On small systems the math is often obscure, making it difficult for the average consumer to understand the real value of their intended investment. Manufacturer specification sheets and brochures often present the specs in a format that can be easily misunderstood, even by the technically savvy. With no standard presentation format it is difficult to compare systems. Regardless of indicated power rating, polycrystalline PVs typically lose up to 3% of their capability in the first few days of use, the initial burn-in. Then, output continues to degrade at approximately -1%/year, down 10% after 10 years, 20% after 20 years, etc. But there is more: temperature, dirt, interface and other considerations. Typical manufacturer published specs are determined under Standard Test Conditions (STC) at 25C (77F) and 1000W/m2 Solar Irradiance. However, actual solar cell onsite operating temperatures are typically near 50C (122F) when site ambient temperature is merely 20C (68F). A cell's power output degrades approximately 0.5%/degC. Operating at 50C reduces the output -12.5% from the STC value on the manufacturer's spec sheet which was tested at 25C. When the ambient temperature rises from 20C (68F) into the 30C to 35C (86F to 95F) range, the actual cell temperature rises significantly above 50C, potentially degrading specified output by 20% to 30%. The State of CA is already addressing this in their Guidelines for California's Solar Electric Incentive Programs (Senate Bill 1) 2nd Edition 12/2008 whereby they require Normal Operating Cell Temperature (NOCT) testing as well as onsite performance. Under NOCT criteria only 800W/m2 of Solar Irradiance is assumed as more representative actual average exposure. Therefore, a 200W PV panel (STC), after -3% from burn-in and under NOTC conditions of 800W/m2 at 50C, drops to a 136W rated output (200Wx.97x(800Wm2/1000W/m2)x87.5=136W). This does not include further reductions for airborne soot, dirt and bird droppings that can run -7%, system wiring and mismatch of -3% to -7%, and DC to AC Inverter loss typically -6%. Together these de-rate panel output to 112W, only 56% of the 200W listed. This is in week one. 10 years later it's down to 100W capability due to the -1%/yr aging.

None of these factors address the shading problem, which is less then obvious. Due to the way many manufacturers' connect individual solar cells on a single panel, shading just 2 or 3 individual cells can cause a large disproportionate drop in the panels output. A typical 60 cell panel may be divided with 3 strings of 20 cells each - the strings connected with bypass diodes. If only a few cells in the same string are heavily shaded, loss of power from the entire 20 cell string may occur - a major output reduction for the panel. Shade thrown from a relatively small object such as a roof vent, pipe or pole can cause significant output reductions as its shadow moves with the sun.

This brings us back to your points: "to do it correctly" and make it an "affordable correction to each building". It is not at all obvious that for small rooftop systems, the math is always done before procurement. I would postulate that a significant portion of installations do not produce the expected output, are not economically sound in anywhere near the expected payback time and worst of all, probably have a negative carbon impact when including the carbon footprint to manufacture, ship and install. This is one of the things we are researching at ShortList_0 Design Group as we seek methods to employ current sustainable technology to enable sustainable design with true sustainability.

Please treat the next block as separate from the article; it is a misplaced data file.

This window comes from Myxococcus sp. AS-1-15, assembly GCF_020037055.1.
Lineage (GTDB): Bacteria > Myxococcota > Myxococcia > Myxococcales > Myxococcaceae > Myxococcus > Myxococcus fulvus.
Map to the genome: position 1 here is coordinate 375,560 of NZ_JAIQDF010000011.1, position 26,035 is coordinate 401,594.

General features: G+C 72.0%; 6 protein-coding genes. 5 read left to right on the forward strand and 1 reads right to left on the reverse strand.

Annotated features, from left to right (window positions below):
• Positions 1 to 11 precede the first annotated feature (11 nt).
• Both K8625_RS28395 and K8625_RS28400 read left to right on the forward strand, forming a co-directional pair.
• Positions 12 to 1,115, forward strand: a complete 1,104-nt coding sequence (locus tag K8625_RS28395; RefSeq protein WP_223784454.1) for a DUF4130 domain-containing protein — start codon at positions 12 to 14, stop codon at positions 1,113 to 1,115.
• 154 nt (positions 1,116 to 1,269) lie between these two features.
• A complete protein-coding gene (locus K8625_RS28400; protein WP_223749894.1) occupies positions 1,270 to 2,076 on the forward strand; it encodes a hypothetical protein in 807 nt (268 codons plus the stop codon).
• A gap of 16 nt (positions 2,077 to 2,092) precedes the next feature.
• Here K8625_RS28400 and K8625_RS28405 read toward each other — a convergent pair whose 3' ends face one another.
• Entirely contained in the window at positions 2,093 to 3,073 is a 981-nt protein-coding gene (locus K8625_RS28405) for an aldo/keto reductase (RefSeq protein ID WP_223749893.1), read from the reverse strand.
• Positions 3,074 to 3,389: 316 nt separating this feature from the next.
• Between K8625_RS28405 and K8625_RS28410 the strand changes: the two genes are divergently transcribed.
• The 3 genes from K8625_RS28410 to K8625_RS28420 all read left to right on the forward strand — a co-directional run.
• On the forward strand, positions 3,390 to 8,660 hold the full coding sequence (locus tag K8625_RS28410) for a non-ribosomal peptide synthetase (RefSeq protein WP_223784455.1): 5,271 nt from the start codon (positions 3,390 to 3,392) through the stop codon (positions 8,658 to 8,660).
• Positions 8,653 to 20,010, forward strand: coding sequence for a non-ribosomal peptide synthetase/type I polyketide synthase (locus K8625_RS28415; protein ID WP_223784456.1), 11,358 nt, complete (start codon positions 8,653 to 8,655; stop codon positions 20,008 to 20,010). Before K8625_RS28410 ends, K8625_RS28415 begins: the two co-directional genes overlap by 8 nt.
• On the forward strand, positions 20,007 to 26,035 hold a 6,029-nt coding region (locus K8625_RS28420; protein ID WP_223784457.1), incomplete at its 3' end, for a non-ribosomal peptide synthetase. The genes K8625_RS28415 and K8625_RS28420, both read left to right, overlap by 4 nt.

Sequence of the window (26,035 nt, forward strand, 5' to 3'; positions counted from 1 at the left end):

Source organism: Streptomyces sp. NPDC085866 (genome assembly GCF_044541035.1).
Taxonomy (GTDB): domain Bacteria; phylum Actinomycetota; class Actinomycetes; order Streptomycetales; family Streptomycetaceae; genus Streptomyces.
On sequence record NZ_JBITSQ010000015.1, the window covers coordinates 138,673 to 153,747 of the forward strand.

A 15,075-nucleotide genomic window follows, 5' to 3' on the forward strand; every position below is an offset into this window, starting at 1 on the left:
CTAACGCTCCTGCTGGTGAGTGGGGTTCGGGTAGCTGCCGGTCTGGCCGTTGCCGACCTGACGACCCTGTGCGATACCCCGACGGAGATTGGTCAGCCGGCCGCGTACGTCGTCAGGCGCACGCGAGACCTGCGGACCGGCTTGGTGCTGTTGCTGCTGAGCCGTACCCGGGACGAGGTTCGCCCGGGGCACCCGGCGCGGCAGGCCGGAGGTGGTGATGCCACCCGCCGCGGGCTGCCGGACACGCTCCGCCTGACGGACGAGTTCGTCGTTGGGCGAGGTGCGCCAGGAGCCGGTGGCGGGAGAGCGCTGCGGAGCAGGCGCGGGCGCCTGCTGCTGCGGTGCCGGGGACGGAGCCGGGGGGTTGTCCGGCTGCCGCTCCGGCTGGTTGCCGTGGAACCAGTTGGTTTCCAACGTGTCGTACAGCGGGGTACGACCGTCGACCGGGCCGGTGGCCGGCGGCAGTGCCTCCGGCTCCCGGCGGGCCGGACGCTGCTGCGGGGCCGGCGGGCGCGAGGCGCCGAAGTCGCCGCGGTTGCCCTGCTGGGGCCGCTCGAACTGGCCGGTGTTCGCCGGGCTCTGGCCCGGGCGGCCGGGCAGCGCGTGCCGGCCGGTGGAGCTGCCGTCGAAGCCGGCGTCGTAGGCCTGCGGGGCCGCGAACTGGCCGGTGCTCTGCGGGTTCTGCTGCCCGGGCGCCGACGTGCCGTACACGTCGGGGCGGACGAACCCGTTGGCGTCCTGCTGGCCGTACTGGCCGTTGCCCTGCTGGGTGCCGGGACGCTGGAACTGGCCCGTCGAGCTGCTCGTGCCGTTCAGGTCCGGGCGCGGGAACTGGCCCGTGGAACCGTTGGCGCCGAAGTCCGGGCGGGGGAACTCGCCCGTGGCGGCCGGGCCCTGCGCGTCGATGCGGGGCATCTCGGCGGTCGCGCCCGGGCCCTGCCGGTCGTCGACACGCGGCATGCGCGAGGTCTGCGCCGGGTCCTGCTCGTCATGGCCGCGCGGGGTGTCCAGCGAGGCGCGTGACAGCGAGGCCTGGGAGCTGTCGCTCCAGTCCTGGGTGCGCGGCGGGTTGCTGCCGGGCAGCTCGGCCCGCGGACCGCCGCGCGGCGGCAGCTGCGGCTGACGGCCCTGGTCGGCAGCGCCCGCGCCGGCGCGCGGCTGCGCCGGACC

Topic 2. Architecture across the built environment:
Without true building integration of sustainable technology such as PV, we risk littering the built environment from one shore to another - effectively distorting vernacular and period architecture with omnipresent tack-on products. This is not an architectural solution, it is an engineering one. The big problem here, as you so aptly point out, is with retrofitting existing buildings. This a lot tougher then designing new ones. Although we do not yet have good solutions for small building exterior architecture, better consumer education is needed to determine if real sustainability benefits can be achieved for a specific building with an external tack-on

To sum up, we seem to be on the same page: "We do need to do much better with both new projects and retrofit the existing built environment."

"We do of course have to do it correctly with each new building but the quantum reality" suggests a different target."
”Aerial photography of your city will convince you. Solar access, roof angles and so forth are not significant problems, we can do something with every building, even if it comes down to only changing the inhabitants energy conservation practices. We must do everything we can, everywhere we can to rapidly reduce the carbon footprint of the body of our civilization."
But for the sake both architecture and sustainability, we do have to do it correctly.
The complete discussion is available at http://www.architectureforum.com/viewtopic.php?f=6&t=36292
Bill Caplan
www.shortlist-0.com